IVP - Addenda & Errata - No Time for Sharpening Pencils!

July 21, 2008

No Time for Sharpening Pencils!

Over twenty years ago, when I was about to start my editorial career, I read something by an experienced editor who commented that when one finishes a book, there is no time to organize one’s desktop or sharpen pencils. I thought this was in Editors on Editing, but revisiting that volume, I’ve not found the passage. I’d be interested to find out whether I remember this accurately or not. Anyway, “No time to sharpen pencils” has played over and over in my head as I’ve finished one project and jumped into another. Even though it turns out that these days pencils don't figure much in editing. Perhaps the equivalent would be sorting out my email in-box.

I’m the type that, given the choice, will finish my meat before going to my potatoes, and the potatoes before going to the green beans or applesauce. If when I’ve finished my potatoes, you ask if I’d like more, you’ll only annoy me. I just finished them, now it’s beans—can’t you see!

So ideally, I’d like my work life—and desk!—to lend itself to the same orderly progression. But let me tell you, editorial life is nothing—and I mean nothing—like that! Maybe there is an editor or two with a clean desk somewhere, but I suspect they’re not having a good time. So far as I can see, my tribe mostly organizes by piles arranged—or not arranged—on every work surface and even the floor. Sometimes I’ll try to force the work into a tidy mold, with perhaps a well deserved pencil-sharpening or email sorting interlude. But this just doesn’t seem to work.

To adopt another metaphor, an editor’s life is often like standing in one of those batter’s cages, with the pitching machine pumping balls at you. You’d better keep swinging or there’s no telling where they will hit and bounce. And if you slow down, the balls will collect at your feet. And if you lean down to grab one, you’ll get bonked in the head.

The other day I managed to send out a bunch of invitations to various folks to contribute to a reference work that’s getting underway. I had a pleasant hour or two living under the delusion that I was done and could turn to another project. But it wasn’t long before the responses started rolling in, along with various questions that needed answering. There was my editorial host again, asking, “Would you like some more potatoes?” “Well no,” I responded, “I thought I’d graze on my green beans. But thank you anyway.” Doesn’t matter. The host insists. I got the potatoes.

But what am I grousing about? It’s actually the variety in this job that is one of its most intriguing aspects. You might think that it’s monotonous. But it’s not. At least not if you are intellectually curious. On any given day I might spend time reading about Hindu-Christian relations, be thinking about so-and-so’s critique of so-not-so, be asked what I think of a manuscript on political theology, consider the merits of publishing a book on science and theology, sketch out an idea for a book in biblical studies, correspond with an author who has a fascinating idea for a book on the missional church and delve into the history of form criticism or the ancient Near Eastern background of Ecclesiastes. And these will be stirred up in a bouillabaisse of emails, paper, Word files and PDFs. If it’s not that combination, it’s another. And if I don’t enjoy it, I’ve only got my default meat-then-potatoes-then-beans proclivity to blame.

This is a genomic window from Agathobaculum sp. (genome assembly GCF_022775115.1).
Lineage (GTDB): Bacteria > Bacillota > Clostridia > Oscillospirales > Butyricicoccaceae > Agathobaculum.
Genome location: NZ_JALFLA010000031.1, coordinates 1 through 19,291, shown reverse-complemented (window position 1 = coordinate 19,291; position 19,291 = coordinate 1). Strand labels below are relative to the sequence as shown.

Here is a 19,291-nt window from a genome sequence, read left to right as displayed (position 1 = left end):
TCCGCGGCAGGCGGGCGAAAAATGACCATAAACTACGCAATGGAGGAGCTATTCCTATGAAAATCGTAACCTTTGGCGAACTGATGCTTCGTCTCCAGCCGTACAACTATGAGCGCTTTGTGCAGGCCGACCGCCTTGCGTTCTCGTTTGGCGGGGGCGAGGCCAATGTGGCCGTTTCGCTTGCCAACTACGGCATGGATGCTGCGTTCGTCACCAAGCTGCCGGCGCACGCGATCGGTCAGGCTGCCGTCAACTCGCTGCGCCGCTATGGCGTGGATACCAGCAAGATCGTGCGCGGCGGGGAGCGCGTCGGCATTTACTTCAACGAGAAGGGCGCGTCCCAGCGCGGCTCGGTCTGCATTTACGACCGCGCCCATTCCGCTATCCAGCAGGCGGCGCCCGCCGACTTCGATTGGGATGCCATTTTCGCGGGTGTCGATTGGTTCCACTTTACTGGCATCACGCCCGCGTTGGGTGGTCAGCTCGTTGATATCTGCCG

Posted by Dan Reid at July 21, 2008 3:56 PM Bookmark and Share

Comments

Dan,

I often suspected that your life (and that of other expert editors) looked something like this but it is interesting to hear you describe it.

Years ago, when I interviewed for a position as academic vice-president, a perceptive board member asked me what about the job I thought would pose the greatest difficulty for me. I pondered that and answered: “keeping many balls in the air at once.” It turned out that I understood myself well and eventually that is what led me out of administration. Very few balls fell during my tenure but keeping them all in the air at the same time thoroughly wore me out and took the joy out of my working life. You have clearly learned how to deal with it.

Watching one of my fellow administrators, an old hand who was good at what he did, I was struck by how many balls he allowed to fall yet he was extraordinarily effective. Identifying which balls have to be kept in the air and which ones can be ignored is part of administrative wisdom and I never got there. My president loved me for it, but I wouldn’t have lived long.

I recall the story of an army general who was observed, at the end of the day, taking everything out of his “In” box and putting it in his “Out” box. The observer asked if he had just seen what he thought he had. “Yes,” replied the general, “and you would be surprised how little of it ever comes back again.”

Blessings on your frantic labours,
Terry

Comment by: Terry Tiessen at July 21, 2008 1:14 PM

Terry,

I definitely let some balls drop and have to beg the forgiveness of folks! Right now I'm sure there are some dropped balls in my 450+ inbox messages that need to be sorted out. Like your former colleague, I have on occasion (under pressure) told myself, "They'll forgive me for dropping this one and this one, but I'll never hear the end of it if THIS one is dropped! Come what may, this has priority." Fortunately for me (if not for others), the older I get, the faster I forget my failures!

Dan

Comment by: Dan at July 21, 2008 6:55 PM

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